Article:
Study: people eat more when food is  OCT 20 2005

Study: people eat more when food is close at hand and in sight and less when its farther away and out of sight.

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food   health   obesity

There are 14 reader comments

Morgan37 20 2005 3:37PM

Study: Scientists continue to waste money on studies that reach obvious conclusions.

Jake of 8bitjoystick.com43 20 2005 3:43PM

Wasn't this publish in the Scientific jornal "Duh!" ?

chris08 20 2005 4:08PM

So they can't call us lazy AND fat. It's one or the other!

Amy29 20 2005 4:29PM

Related study: humans have no will power. Or very little, anyway.

Seriously, a bag of candy lasts about two hours in my house. A big bag.

Dafyd45 20 2005 4:45PM

Yup - the bag of Minstrels I had in the cupboard lasted a fortnight there. I got it out last night, and now it's all gone...


Eric01 20 2005 5:01PM

I gotta admit... this was pretty obvious... But I think that other primal desires are similar too (food, pr0n, attention). Like Amy said, little to no will-power.

kelly38 20 2005 5:38PM

Study: people spend more when money it is close at hand and in sight and less when its farther away and out of sight.

i'd buy it.

kelly39 20 2005 5:39PM

it is? neat.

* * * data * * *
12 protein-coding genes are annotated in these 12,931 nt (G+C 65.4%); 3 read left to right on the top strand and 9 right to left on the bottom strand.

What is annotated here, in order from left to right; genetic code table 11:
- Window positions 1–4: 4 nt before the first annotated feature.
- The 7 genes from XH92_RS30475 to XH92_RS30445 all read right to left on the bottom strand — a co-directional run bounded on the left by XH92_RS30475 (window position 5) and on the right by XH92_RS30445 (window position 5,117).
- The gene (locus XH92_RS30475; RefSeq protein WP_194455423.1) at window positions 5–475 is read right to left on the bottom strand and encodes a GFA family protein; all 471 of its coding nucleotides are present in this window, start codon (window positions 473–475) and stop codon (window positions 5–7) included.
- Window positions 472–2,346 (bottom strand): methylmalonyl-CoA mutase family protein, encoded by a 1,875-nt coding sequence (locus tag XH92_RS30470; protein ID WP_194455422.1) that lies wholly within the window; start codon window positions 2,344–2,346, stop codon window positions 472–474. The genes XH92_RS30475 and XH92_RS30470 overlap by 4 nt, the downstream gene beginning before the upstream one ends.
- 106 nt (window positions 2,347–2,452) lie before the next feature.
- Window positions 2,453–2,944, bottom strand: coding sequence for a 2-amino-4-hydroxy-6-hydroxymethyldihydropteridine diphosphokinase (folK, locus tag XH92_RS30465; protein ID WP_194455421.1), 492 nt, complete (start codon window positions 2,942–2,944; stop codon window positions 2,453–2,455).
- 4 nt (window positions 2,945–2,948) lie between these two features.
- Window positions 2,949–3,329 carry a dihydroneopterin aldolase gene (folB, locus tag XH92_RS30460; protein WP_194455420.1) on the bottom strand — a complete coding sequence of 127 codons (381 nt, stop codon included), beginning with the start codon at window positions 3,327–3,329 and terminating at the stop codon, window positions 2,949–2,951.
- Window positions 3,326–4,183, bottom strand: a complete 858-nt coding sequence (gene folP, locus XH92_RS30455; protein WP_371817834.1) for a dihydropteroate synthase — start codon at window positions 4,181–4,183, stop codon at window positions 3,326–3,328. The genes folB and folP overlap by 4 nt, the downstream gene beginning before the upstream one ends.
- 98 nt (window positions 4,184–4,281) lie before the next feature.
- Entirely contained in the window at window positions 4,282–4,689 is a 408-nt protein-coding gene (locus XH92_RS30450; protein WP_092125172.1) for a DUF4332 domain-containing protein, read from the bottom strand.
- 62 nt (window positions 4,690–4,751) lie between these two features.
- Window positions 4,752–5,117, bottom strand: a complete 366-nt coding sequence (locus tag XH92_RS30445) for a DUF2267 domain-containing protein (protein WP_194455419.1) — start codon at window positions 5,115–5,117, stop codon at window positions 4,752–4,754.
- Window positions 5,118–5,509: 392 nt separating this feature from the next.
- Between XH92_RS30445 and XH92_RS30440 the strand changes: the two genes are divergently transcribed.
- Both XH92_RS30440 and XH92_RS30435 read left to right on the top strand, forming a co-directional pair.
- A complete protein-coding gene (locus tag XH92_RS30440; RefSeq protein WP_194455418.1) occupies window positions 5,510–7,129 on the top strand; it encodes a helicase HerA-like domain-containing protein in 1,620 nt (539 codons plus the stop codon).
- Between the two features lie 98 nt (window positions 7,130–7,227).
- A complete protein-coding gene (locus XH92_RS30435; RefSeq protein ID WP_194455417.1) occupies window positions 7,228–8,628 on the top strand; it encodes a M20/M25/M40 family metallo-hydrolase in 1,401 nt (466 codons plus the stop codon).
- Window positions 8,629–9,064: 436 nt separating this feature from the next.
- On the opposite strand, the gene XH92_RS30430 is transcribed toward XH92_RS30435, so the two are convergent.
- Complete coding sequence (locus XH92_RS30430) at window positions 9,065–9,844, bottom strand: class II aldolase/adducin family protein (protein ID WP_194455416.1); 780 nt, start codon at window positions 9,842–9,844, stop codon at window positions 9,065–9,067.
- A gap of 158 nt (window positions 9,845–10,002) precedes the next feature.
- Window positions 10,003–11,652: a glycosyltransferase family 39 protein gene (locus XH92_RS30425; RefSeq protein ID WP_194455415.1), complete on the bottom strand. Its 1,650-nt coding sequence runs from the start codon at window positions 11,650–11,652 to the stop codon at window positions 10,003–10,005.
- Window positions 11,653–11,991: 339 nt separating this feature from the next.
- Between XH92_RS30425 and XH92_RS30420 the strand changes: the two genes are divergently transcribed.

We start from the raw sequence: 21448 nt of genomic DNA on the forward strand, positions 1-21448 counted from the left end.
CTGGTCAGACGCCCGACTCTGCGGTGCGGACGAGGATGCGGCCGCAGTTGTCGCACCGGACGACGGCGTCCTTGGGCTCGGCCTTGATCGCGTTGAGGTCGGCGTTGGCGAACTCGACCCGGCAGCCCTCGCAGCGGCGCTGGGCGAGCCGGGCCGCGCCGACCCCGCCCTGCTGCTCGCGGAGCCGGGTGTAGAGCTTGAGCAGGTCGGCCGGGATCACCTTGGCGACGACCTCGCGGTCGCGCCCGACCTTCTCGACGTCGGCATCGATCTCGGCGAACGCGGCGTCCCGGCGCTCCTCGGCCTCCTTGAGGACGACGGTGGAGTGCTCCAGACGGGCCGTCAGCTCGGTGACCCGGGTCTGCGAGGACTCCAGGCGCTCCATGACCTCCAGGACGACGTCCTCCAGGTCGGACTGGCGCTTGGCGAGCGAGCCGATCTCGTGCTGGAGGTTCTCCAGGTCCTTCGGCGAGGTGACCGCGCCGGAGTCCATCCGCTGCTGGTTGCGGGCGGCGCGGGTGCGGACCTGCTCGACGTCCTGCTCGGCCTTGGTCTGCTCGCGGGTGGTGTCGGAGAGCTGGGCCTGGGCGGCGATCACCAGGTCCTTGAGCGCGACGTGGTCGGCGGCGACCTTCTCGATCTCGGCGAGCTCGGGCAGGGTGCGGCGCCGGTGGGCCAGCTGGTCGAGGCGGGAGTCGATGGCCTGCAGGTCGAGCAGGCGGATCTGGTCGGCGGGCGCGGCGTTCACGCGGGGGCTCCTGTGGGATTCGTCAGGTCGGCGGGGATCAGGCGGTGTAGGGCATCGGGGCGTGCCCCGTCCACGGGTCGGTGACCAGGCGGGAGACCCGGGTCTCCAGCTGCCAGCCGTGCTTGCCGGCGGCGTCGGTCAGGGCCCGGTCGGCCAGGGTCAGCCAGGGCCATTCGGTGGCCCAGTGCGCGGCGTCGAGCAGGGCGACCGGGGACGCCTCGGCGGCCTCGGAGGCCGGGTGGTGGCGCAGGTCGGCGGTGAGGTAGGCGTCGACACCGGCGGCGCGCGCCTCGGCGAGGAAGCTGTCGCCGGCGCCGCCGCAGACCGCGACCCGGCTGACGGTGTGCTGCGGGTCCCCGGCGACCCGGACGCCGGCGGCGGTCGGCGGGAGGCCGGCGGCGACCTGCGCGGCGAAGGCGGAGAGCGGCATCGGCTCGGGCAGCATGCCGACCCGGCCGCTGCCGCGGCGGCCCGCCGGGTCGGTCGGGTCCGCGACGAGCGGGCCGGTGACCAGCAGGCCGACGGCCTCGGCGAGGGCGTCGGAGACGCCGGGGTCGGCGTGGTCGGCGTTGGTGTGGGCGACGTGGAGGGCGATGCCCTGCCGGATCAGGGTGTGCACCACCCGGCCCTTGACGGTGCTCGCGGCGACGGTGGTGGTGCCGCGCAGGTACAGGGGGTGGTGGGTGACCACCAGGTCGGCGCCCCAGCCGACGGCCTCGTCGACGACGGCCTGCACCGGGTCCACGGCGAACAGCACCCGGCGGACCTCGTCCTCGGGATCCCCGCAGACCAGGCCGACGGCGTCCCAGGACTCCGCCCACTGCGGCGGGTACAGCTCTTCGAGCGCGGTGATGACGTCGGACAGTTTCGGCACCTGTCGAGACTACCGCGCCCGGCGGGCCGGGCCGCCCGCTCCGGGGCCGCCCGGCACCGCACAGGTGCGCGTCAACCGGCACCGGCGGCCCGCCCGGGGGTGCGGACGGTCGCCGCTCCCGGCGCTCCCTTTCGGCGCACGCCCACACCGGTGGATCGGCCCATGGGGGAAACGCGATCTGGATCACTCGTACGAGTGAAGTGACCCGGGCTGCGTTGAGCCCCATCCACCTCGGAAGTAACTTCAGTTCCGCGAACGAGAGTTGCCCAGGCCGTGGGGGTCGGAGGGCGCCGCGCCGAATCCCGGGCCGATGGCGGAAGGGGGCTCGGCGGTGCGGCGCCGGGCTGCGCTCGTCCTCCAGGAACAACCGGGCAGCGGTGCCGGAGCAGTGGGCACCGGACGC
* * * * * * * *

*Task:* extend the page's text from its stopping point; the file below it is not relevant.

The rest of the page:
barlow23 20 2005 6:23PM

This should have implications for architecture - so many houses make the kitchen the center of the social space. Basically we should put the booze at one end of the house and the kitchen at the other. We'll be jollier and thinner!

Arthur04 20 2005 9:04PM

Obviously the question is that food was designed to be there and that it didn't come out of nothing or evolved out of apes.


sps51 21 2005 2:51AM

This sort of thing does have use people. Unfortunately they chose to use candy, which makes it seem stupid. But it's easy to extrapolate this to the rest of eating habits. Combine this with the study Cornell did that basically verified the "freshman 15" and university cafeterias all over the place all of the sudden seem a little more ridiculous, especially when they charge an "all you can eat" price.

While it may seem common sense, sometimes it's necessary to document "common sense" things so that people and organizations can't argue lack of proof. And trust me, you'd be surprised how many people won't believe me when I tell them they can eat half of what they do and be fine.

Maaike27 21 2005 6:27AM

At first I also thought 'Duh, this is soooo obvious'... but then again: this is one of those things you might have known all along, but never really thought about. I agree with sps, it's good to bring these things into focus every now and again.

*moves bag of candies from desk into drawer*

Mark M. Smith47 22 2005 2:47AM

While I've known this personally for a long time (candy left on the coffee table gets eaten, candy I leave in my room or put in drawer is found a few years later) it's one thing to state that something is obvious, but quite another to try to prove it scientifically. For every study that validates a seemingly obvious concept there are plenty that disprove the "obvious" idea. Until you put something to the test, no matter how much it seems to be true, it's just hearsay.

a friend to candy17 24 2005 1:17AM

But what about candy that's down the back of the couch? Is it still good enough to give trick-or-treaters? or am I missing the point here?

This thread is closed to new comments. Thanks to everyone who responded.

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